So while we’ll make sure to post updates when we have them, if you want the latest official news be sure to follow the Embassy on Facebook, here. To keep things covered from more angles, the British Chamber of Commerce can be found here, and the Slovenian Embassy in London is here. Finally, the lobby / support group British in Europe, billed as “the coalition of UK citizens in Europe”, can be found here.
Britanski poslanci so zavrnili sporazum o brexitu
British MPs have rejected a Brexit agreement
Written by Sonja Merljak Zdovc, translated by JL Flanner
V Veliki Britaniji je bil včeraj pomemben dan.
In the UK, yesterday was an important day.
Poslanci so zvečer glasovali o tem, ali podpirajo sporazum med Veliko Britanijo in Evropsko unijo. Ta določa, na kakšen način naj Velika Britanija zapusti Evropsko unijo.
MPs voted in the evening whether they supported an agreement between the United Kingdom and the European Union. It sets out how the UK should leave the European Union.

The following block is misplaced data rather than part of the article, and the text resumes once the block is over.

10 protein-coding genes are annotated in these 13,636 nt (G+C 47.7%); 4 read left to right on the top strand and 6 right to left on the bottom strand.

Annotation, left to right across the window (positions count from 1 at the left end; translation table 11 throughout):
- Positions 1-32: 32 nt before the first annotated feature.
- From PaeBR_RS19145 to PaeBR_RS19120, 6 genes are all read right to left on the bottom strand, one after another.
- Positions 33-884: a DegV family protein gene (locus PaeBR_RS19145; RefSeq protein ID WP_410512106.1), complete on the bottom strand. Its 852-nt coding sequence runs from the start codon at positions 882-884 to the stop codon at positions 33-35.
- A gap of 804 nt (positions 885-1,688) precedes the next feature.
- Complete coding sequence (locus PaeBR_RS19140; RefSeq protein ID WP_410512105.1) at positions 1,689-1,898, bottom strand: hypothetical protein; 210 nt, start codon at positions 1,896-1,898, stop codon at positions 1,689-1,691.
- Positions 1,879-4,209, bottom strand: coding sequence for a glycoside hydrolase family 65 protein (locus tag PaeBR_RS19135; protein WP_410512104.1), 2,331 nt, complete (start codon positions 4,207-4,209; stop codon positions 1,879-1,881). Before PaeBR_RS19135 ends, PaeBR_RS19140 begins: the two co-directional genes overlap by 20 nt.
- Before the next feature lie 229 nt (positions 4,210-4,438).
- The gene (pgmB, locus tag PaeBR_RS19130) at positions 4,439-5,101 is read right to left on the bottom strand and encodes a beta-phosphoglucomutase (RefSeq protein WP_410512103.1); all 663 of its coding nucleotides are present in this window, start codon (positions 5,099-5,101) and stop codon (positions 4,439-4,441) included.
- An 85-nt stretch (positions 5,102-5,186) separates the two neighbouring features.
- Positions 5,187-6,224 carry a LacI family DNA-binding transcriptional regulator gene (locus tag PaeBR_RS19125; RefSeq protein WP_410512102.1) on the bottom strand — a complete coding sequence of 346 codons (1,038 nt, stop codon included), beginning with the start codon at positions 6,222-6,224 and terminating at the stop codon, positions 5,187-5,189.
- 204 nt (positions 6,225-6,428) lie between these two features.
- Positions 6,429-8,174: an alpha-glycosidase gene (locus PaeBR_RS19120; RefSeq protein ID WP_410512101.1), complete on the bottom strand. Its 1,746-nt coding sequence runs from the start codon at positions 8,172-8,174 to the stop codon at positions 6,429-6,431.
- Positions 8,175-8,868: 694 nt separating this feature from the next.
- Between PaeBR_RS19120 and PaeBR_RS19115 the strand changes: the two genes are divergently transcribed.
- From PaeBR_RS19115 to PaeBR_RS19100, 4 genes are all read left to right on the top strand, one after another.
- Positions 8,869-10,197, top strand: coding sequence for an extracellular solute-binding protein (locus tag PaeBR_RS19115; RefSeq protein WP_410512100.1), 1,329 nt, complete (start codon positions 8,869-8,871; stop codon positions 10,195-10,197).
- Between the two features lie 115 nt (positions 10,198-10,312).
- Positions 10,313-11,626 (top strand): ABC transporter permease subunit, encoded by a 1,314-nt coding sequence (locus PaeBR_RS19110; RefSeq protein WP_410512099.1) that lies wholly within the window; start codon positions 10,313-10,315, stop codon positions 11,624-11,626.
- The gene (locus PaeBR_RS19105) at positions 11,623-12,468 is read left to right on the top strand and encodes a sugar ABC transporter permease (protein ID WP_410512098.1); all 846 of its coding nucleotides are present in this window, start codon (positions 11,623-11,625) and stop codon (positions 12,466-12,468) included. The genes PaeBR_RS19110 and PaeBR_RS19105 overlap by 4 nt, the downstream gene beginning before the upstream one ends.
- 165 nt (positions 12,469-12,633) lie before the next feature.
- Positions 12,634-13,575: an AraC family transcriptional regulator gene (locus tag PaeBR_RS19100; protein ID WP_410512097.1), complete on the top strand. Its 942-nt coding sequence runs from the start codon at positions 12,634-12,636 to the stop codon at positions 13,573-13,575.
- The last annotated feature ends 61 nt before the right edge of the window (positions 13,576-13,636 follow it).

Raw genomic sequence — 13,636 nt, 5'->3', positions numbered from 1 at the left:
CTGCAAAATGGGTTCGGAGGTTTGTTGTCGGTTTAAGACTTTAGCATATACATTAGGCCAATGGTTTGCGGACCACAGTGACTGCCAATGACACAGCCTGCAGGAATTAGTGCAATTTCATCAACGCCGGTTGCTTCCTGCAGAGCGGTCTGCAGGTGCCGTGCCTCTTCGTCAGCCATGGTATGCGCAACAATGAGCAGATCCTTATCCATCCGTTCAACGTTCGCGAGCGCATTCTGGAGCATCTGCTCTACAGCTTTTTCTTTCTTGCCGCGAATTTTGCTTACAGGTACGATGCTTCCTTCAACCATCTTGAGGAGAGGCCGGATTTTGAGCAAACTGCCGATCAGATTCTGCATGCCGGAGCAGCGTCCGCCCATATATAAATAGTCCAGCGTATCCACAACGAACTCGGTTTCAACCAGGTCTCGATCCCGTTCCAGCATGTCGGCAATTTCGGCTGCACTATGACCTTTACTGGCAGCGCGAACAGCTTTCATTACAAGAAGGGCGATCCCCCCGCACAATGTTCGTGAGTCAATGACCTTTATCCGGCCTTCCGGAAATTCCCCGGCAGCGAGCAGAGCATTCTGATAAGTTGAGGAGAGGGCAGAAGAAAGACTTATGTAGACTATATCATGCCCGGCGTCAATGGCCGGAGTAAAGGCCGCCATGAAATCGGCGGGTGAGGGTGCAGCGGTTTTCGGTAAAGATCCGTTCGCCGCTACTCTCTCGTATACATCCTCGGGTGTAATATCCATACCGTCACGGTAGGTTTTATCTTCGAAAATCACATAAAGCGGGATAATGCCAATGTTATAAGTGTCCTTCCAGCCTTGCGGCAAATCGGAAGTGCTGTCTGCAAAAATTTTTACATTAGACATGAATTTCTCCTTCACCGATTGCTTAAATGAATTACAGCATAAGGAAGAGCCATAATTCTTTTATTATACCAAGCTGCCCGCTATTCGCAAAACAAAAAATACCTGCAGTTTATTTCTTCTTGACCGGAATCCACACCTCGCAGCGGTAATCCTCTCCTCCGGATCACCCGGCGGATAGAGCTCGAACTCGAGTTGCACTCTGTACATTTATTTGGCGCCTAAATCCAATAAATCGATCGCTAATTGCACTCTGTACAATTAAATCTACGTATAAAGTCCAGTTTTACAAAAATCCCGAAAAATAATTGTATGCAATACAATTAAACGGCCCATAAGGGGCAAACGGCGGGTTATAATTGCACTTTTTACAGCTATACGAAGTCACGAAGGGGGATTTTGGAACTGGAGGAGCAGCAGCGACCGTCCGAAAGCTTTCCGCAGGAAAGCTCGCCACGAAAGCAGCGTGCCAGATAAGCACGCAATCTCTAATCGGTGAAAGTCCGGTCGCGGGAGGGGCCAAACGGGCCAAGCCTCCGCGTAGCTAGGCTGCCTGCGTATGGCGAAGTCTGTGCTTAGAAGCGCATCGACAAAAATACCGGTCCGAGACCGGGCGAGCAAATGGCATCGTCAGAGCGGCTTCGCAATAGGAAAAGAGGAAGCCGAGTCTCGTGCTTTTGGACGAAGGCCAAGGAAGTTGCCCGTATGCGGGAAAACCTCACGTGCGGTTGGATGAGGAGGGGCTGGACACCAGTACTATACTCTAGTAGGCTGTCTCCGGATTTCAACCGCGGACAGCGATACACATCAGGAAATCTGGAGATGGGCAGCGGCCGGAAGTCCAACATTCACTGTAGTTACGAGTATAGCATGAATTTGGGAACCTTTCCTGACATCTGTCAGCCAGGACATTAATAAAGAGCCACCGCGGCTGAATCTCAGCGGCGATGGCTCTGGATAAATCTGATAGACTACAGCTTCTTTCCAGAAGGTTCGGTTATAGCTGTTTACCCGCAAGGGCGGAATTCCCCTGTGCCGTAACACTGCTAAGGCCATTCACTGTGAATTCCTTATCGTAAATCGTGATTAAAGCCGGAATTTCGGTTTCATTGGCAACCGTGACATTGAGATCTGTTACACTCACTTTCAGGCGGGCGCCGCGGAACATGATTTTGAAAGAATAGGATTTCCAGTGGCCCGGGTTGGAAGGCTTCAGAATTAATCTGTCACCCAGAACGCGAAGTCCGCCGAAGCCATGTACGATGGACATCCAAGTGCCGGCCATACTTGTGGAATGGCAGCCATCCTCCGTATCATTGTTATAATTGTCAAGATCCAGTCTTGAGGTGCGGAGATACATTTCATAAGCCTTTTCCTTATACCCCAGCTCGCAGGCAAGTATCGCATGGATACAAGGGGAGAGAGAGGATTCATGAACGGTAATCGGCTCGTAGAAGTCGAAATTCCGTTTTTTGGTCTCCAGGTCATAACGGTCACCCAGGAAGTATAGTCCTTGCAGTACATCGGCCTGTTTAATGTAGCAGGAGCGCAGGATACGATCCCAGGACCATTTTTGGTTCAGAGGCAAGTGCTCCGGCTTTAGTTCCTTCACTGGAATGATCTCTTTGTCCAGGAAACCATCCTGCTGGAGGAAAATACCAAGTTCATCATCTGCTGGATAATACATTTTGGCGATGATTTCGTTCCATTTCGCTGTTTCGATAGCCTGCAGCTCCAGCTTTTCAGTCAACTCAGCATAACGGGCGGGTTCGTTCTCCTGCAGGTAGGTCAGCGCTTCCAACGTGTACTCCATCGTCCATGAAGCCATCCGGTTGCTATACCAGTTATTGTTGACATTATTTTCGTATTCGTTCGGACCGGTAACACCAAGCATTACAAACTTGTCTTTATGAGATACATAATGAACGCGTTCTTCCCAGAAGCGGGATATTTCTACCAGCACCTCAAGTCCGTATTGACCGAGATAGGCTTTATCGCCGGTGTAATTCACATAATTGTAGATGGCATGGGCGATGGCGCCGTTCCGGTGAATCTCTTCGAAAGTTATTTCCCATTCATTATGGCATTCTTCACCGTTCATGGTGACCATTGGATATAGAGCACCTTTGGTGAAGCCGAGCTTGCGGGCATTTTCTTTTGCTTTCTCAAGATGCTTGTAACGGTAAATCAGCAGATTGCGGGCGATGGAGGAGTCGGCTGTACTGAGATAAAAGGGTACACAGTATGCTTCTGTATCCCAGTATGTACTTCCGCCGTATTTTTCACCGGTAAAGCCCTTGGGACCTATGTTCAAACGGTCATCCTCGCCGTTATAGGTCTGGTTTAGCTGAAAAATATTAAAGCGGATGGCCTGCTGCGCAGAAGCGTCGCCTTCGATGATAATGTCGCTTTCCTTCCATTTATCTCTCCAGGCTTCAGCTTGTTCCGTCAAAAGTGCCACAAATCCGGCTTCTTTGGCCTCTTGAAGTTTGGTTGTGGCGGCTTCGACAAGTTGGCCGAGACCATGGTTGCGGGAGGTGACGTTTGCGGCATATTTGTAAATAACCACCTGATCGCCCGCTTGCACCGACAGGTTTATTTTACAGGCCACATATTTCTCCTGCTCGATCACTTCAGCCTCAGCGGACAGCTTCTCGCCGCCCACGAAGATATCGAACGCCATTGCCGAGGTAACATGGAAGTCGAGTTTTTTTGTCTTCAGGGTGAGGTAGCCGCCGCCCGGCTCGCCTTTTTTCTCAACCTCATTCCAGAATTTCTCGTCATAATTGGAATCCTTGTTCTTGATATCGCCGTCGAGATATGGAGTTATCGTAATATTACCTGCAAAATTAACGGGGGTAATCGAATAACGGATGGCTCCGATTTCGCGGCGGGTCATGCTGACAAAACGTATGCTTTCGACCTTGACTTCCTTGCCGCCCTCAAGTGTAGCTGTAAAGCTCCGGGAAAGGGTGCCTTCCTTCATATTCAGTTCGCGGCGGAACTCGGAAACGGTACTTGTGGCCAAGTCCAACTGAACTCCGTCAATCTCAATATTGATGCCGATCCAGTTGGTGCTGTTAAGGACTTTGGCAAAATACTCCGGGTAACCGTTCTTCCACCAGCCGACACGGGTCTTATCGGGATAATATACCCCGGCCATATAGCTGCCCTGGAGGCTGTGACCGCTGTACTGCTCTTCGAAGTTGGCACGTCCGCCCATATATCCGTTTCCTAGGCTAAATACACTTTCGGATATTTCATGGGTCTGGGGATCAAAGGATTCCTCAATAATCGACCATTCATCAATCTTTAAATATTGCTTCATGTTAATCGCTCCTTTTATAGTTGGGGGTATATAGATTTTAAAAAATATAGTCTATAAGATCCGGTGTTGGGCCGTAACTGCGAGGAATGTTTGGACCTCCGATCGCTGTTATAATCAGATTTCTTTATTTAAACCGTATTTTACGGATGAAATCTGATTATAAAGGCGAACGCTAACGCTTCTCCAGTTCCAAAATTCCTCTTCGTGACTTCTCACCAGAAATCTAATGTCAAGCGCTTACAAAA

Britanska premierka Theresa May se je o sporazumu dolgo dogovarjala s predstavniki Evropske unije v Bruslju.
British Prime Minister Theresa May agreed on a long-standing deal with representatives of the European Union in Brussels.
Toda poslanci so zavrnili ta dogovor. Premierka ima sedaj na voljo tri dneve, da pripravi tako imenovani plan B.
But the MPs rejected this agreement. The Premier now has three days now to prepare the so-called Plan B.
On March 29, the deadline for Brexit expires. It may even happen that Britain leaves the European Union without an agreement.
Brexit oziroma odločitev o izstopu Velike Britanije iz Evropske unije so britanski volivci izglasovali na posebnih volitvah, ki se jim reče referendum. Leta 2016 je dobra polovica odločila, naj njihova država po 43 letih zapusti Evropsko unijo.
British voters voted in favuor of Brexit or the decision for the UK to leave the European Union in a special elections called a referendum. In 2016, more than half decided that their country should leave the European Union after 43 years.
Mnogi so že kmalu obžalovali svojo odločitev. Želeli so, naj jim omogočijo ponovno glasovanje.
Many soon regretted their decision. They wanted to vote again.
Tudi njih so zastopali poslanci, ki so glasovali proti sporazumu o ločitvi med Veliko Britanijo in EU.
They were also represented by MPs who voted against the Withdrawal Agreement between Great Britain and the EU.